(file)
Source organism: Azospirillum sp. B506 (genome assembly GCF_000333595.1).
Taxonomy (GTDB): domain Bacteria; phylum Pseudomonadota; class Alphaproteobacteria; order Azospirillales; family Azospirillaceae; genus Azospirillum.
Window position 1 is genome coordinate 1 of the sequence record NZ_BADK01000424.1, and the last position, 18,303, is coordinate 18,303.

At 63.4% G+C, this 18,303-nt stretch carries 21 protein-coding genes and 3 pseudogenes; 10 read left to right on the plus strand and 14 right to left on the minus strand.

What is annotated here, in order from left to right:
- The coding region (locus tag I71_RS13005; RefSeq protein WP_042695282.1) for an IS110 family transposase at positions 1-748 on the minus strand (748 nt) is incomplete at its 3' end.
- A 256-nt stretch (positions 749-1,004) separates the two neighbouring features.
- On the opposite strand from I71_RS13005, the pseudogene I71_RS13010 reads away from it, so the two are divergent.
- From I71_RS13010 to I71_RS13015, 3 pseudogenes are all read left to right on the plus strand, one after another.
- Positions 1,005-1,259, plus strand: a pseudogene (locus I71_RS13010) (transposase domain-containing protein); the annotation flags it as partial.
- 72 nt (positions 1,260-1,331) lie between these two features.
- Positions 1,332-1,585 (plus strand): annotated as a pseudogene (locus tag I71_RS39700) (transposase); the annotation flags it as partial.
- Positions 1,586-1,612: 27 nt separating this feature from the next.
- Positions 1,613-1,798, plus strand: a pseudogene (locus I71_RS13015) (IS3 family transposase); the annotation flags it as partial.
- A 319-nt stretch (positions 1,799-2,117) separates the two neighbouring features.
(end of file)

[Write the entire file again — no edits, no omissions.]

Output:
Source organism: Azospirillum sp. B506 (genome assembly GCF_000333595.1).
Taxonomy (GTDB): domain Bacteria; phylum Pseudomonadota; class Alphaproteobacteria; order Azospirillales; family Azospirillaceae; genus Azospirillum.
Window position 1 is genome coordinate 1 of the sequence record NZ_BADK01000424.1, and the last position, 18,303, is coordinate 18,303.

At 63.4% G+C, this 18,303-nt stretch carries 21 protein-coding genes and 3 pseudogenes; 10 read left to right on the plus strand and 14 right to left on the minus strand.

What is annotated here, in order from left to right:
- The coding region (locus tag I71_RS13005; RefSeq protein WP_042695282.1) for an IS110 family transposase at positions 1-748 on the minus strand (748 nt) is incomplete at its 3' end.
- A 256-nt stretch (positions 749-1,004) separates the two neighbouring features.
- On the opposite strand from I71_RS13005, the pseudogene I71_RS13010 reads away from it, so the two are divergent.
- From I71_RS13010 to I71_RS13015, 3 pseudogenes are all read left to right on the plus strand, one after another.
- Positions 1,005-1,259, plus strand: a pseudogene (locus I71_RS13010) (transposase domain-containing protein); the annotation flags it as partial.
- 72 nt (positions 1,260-1,331) lie between these two features.
- Positions 1,332-1,585 (plus strand): annotated as a pseudogene (locus tag I71_RS39700) (transposase); the annotation flags it as partial.
- Positions 1,586-1,612: 27 nt separating this feature from the next.
- Positions 1,613-1,798, plus strand: a pseudogene (locus I71_RS13015) (IS3 family transposase); the annotation flags it as partial.
- A 319-nt stretch (positions 1,799-2,117) separates the two neighbouring features.